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Food

Massimo Mele's Garden of Recipes

Chef Massimo Mele’s heritage is defining the next chapter of his career. as he reflects on the gifts of his upbringing, he’s creating new ways to share the traditions he experienced with not only food-lovers, but his own children, too.

It’s a grey morning on the banks of the Derwent and Massimo Mele is buzzing around his garden pulling vegetables, checking leaves, picking and smelling herbs. Summer is long gone, autumn’s yellows are moving to reds and browns, but there is plenty of life in Massimo’s straw covered plots. 

As he moves around his garden, plucking late season tomatoes and basil to wash and prep for passata, Massimo reflects on the past season vegetable by vegetable; what thrived, what didn’t, what he learned and what he is going to try next season.

Massimo’s backyard is far from your average hobby set up, the scale would sustain a small restaurant and as your eyes move from the log piles to the custom wood-fired grill with hanging fire-chains and pans to the pizza oven, you can’t help but feel that a lot of really good meals and memories have come from this backyard.

Massimo was born in Hobart, but grew up in Naples and with his father working in hospitality and his mother being a superb cook, food was always going to define his life.

“I was about four or five and I remember these huge feasts on the beach in Naples in summer,” he recalls. “Going to the beach in Italy is not like going to the beach here in Australia; you literally take the kitchen sink and spend the whole day there. My aunties would bring the food and the whole day was a big celebration.”

“Food was always such a big part of what we did,” he continues. “If we were going somewhere, we talked about what we were going to bring, cook and eat and we always created a big spread. It didn’t matter where we went, a restaurant, a home or at the beach, we were surrounded by delicious food.”

Massimo and his family came back to Hobart when he was eight, but as an Italian kid growing up in the suburbs, things were no beach picnic. 

“My brother and I were the only Italians in our school and I became the classic ‘Wog Boy,’” he remembers. “I was embarrassed about my heritage because I was different, we didn’t speak a lot of English. People couldn’t pronounce my name so I started calling myself Max, and started to drift away from my culture and heritage.”

The cultural vacuum in Australia’s suburbs in the 1970s and 80s caused many migrant kids to want to move away from their heritage. But as Massimo began to find a love for food working in his parent’s restaurant, the heritage inherent in his DNA became harder to push aside.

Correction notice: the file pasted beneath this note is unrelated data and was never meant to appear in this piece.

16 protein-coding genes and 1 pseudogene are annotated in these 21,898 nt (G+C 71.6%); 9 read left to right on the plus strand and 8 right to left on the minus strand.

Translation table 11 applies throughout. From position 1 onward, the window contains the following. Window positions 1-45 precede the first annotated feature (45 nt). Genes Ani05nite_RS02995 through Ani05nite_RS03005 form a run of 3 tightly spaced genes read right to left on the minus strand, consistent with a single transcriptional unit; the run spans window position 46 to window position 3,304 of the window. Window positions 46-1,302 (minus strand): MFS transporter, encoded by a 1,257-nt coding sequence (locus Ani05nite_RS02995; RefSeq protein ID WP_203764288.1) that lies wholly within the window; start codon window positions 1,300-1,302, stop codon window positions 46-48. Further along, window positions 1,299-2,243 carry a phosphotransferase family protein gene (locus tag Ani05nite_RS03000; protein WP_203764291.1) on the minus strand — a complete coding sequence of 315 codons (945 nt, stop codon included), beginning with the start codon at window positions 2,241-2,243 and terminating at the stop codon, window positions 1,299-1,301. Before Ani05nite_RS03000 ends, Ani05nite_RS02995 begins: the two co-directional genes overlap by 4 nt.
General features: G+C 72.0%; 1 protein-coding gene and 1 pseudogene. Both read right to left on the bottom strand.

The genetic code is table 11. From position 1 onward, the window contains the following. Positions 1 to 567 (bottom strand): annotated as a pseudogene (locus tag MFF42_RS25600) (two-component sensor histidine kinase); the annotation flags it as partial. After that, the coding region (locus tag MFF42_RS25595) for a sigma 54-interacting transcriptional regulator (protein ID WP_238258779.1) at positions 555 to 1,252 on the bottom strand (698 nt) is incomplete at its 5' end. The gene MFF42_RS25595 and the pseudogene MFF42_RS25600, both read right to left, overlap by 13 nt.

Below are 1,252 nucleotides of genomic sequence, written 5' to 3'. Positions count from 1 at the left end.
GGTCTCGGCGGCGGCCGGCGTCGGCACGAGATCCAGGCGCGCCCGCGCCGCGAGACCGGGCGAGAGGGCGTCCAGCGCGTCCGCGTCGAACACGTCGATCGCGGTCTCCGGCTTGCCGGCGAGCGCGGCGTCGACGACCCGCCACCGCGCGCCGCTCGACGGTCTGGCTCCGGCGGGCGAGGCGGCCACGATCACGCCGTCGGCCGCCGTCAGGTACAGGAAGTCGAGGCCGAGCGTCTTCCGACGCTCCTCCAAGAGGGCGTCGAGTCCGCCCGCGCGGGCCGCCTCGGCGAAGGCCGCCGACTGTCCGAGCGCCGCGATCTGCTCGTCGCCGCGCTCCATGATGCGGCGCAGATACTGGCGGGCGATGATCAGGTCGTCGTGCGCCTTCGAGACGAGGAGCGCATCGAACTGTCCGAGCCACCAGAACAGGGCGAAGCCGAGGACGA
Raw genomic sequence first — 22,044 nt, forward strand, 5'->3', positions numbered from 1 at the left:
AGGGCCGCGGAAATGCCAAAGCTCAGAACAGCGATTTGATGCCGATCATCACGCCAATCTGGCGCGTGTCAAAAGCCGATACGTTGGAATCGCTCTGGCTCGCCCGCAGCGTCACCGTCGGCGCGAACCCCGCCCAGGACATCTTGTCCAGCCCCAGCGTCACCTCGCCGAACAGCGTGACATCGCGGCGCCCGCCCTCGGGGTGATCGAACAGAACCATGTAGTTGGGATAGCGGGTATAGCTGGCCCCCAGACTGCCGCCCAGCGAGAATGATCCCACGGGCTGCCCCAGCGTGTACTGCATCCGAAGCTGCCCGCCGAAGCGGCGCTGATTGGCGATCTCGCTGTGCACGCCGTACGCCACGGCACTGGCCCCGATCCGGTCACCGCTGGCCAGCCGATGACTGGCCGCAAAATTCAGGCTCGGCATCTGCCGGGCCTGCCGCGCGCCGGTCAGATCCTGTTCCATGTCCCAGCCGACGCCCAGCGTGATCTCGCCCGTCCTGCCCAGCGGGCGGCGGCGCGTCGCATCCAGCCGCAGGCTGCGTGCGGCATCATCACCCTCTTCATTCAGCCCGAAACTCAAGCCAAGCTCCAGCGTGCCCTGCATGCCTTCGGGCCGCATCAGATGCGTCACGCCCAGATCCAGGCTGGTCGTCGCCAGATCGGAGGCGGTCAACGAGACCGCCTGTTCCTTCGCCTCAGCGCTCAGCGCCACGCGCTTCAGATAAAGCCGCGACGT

As a teen, Massimo devoted himself to a cooking career and left Tasmania to work at Donovan’s, a Mediterranean-inspired institution in St Kilda that focussed his desire to explore the culinary world. 

This was the first of many steps on a nearly 20-year journey that saw Massimo return to Italy. There he spent time cooking on the Amalfi coast and reconnecting with his family and heritage by spending time and tending to his family’s tomato farm in the hills of Naples. Eventually Massimo returned to Sydney where he ran the Hugo’s group of kitchens and eventually became the executive chef of La Scala, an Italian Bistro above Sydney’s iconic Light Brigade Hotel in Paddington.

 

Full circle and a full plate

But as a husband and soon-to-be father, the call to home and family brought Massimo back to Hobart where he is building a restaurant that will form part of The Tasman Hotel, and will be a luxury addition to the Hobart landscape. Massimo is also the food director of Launceston’s Grain of the Silos Restaurant, as well as being a brand ambassador for Electrolux and Audi.

Inside this tornado of activity, Massimo is building a home food experience that celebrates his garden, his heritage and the generations of passion and knowledge he wants to share. 

“History and traditions are starting to come back as an important part of cooking and eating,” Massimo explains. “From home to a restaurant experience, people want to know about their ingredients, how to preserve them and the flavour that comes with it.”

Left: Insalata di polpo; Right: Fagiolini, crema di mandorle, nocciole

 

Generational Gifts

As we leave Massimo’s backyard garden, we duck inside to his cooking studio that will be the focus of these small group experiences people will soon be able to be able take part in as they cook, taste, share stories and commune.

“Part of what I’m building and doing here is a personal acknowledgement of my heritage and I’m building something I can pass on. As a kid, I don’t remember toys, but I remember those experiences.

Left: Paccheri genovese; Right: Spiedini di agnello con olive e limone

“My mother is my last link to that lifestyle; we make certain things at certain times of the year and some of that is religious custom and some of it is seasonal custom. I want to give my kids the same things that I now value.

“I want them to know that there’s a space within our home and our lives that reflects who we are and where, and who we have come from. We might not have the language at home like I did, but we will have the experiences and customs that connect us through the generations.”

To find out more about Massimo’s new small group food experiences, visit massimomele.com.

Food
Published on
17 Aug 2021

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